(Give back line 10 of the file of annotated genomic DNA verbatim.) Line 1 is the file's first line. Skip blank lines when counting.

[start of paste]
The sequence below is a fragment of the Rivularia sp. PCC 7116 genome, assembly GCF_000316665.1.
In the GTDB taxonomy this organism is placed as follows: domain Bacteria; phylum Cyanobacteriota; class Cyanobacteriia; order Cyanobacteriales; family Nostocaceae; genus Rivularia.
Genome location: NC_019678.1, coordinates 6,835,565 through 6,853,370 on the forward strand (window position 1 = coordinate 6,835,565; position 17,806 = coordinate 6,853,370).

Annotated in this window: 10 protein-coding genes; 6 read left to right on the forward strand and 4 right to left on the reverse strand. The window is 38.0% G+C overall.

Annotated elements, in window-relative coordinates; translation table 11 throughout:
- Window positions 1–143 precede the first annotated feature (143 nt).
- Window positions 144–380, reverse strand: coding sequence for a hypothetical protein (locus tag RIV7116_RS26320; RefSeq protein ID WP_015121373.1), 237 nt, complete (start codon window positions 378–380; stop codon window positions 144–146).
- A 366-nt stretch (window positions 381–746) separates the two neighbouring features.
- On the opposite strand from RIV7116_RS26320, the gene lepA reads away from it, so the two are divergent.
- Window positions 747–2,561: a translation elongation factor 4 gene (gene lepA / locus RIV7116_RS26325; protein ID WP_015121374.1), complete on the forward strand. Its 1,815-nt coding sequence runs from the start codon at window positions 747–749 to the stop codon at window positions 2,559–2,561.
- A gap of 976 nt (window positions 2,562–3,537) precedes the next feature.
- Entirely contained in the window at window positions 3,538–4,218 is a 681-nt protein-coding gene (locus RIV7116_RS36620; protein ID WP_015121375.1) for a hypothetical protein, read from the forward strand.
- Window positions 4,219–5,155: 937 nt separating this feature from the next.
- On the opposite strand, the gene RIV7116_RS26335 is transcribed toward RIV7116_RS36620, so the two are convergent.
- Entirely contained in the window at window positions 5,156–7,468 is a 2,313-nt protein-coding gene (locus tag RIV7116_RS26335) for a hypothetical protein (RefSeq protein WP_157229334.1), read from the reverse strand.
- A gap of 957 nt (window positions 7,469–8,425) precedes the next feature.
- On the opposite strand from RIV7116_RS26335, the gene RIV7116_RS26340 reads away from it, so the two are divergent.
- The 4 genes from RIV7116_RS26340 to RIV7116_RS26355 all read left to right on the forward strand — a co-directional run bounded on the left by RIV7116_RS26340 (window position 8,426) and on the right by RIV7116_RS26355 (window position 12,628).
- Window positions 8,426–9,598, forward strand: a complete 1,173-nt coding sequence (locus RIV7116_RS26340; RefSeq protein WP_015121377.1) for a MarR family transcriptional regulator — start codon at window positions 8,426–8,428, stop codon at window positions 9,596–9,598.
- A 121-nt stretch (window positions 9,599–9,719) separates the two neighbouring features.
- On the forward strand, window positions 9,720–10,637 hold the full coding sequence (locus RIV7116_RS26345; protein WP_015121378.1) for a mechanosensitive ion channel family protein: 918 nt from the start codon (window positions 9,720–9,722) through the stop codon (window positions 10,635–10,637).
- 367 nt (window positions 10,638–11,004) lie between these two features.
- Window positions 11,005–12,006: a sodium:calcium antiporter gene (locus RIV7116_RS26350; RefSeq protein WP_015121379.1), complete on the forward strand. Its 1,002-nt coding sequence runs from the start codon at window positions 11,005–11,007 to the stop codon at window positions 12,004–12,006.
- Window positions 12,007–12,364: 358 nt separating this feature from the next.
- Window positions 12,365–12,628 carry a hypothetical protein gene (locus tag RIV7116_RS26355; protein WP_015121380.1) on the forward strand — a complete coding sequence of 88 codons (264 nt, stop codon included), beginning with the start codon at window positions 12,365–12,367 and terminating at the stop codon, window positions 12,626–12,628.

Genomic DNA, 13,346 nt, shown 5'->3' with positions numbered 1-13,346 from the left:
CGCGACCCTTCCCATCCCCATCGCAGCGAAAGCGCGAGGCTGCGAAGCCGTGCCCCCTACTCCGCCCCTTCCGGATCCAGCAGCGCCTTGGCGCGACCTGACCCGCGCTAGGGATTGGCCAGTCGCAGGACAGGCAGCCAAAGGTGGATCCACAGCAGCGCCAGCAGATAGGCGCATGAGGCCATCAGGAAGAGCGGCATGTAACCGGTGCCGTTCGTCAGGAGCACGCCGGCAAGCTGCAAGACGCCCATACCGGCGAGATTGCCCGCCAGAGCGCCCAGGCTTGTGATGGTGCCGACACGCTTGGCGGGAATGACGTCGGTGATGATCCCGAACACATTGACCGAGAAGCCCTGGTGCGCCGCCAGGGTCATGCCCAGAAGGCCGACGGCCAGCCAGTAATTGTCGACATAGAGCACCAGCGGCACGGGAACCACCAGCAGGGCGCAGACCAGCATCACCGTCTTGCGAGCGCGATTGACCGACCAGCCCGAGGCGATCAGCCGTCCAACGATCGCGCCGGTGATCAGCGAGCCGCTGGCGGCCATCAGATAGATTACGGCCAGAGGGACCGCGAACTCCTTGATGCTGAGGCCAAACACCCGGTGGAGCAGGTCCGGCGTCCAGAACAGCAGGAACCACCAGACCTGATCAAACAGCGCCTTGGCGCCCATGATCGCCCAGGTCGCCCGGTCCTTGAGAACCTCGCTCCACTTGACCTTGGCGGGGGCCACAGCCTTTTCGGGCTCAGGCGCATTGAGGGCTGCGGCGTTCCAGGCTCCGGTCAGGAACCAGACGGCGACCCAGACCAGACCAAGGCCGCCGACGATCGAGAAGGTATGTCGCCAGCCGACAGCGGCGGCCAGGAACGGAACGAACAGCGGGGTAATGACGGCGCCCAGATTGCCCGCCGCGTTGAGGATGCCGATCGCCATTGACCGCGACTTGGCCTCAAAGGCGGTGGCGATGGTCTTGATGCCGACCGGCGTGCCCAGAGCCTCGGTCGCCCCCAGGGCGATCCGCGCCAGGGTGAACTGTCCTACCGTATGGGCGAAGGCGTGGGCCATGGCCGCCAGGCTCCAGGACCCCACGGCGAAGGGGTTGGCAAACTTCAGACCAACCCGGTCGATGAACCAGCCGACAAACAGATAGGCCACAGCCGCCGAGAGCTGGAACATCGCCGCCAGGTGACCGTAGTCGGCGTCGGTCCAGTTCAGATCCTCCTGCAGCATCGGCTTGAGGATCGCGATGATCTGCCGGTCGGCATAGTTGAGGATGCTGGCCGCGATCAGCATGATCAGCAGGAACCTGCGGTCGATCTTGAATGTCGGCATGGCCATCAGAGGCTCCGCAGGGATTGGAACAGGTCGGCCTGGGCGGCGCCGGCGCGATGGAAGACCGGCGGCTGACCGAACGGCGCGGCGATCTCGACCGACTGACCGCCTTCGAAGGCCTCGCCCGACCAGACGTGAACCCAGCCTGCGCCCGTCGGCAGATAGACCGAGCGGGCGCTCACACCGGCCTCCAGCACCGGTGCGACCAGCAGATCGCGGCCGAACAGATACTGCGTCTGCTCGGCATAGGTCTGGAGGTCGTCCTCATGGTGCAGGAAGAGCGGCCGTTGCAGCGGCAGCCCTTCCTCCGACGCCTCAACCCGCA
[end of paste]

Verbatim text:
- Window positions 747–2,561: a translation elongation factor 4 gene (gene lepA / locus RIV7116_RS26325; protein ID WP_015121374.1), complete on the forward strand. Its 1,815-nt coding sequence runs from the start codon at window positions 747–749 to the stop codon at window positions 2,559–2,561.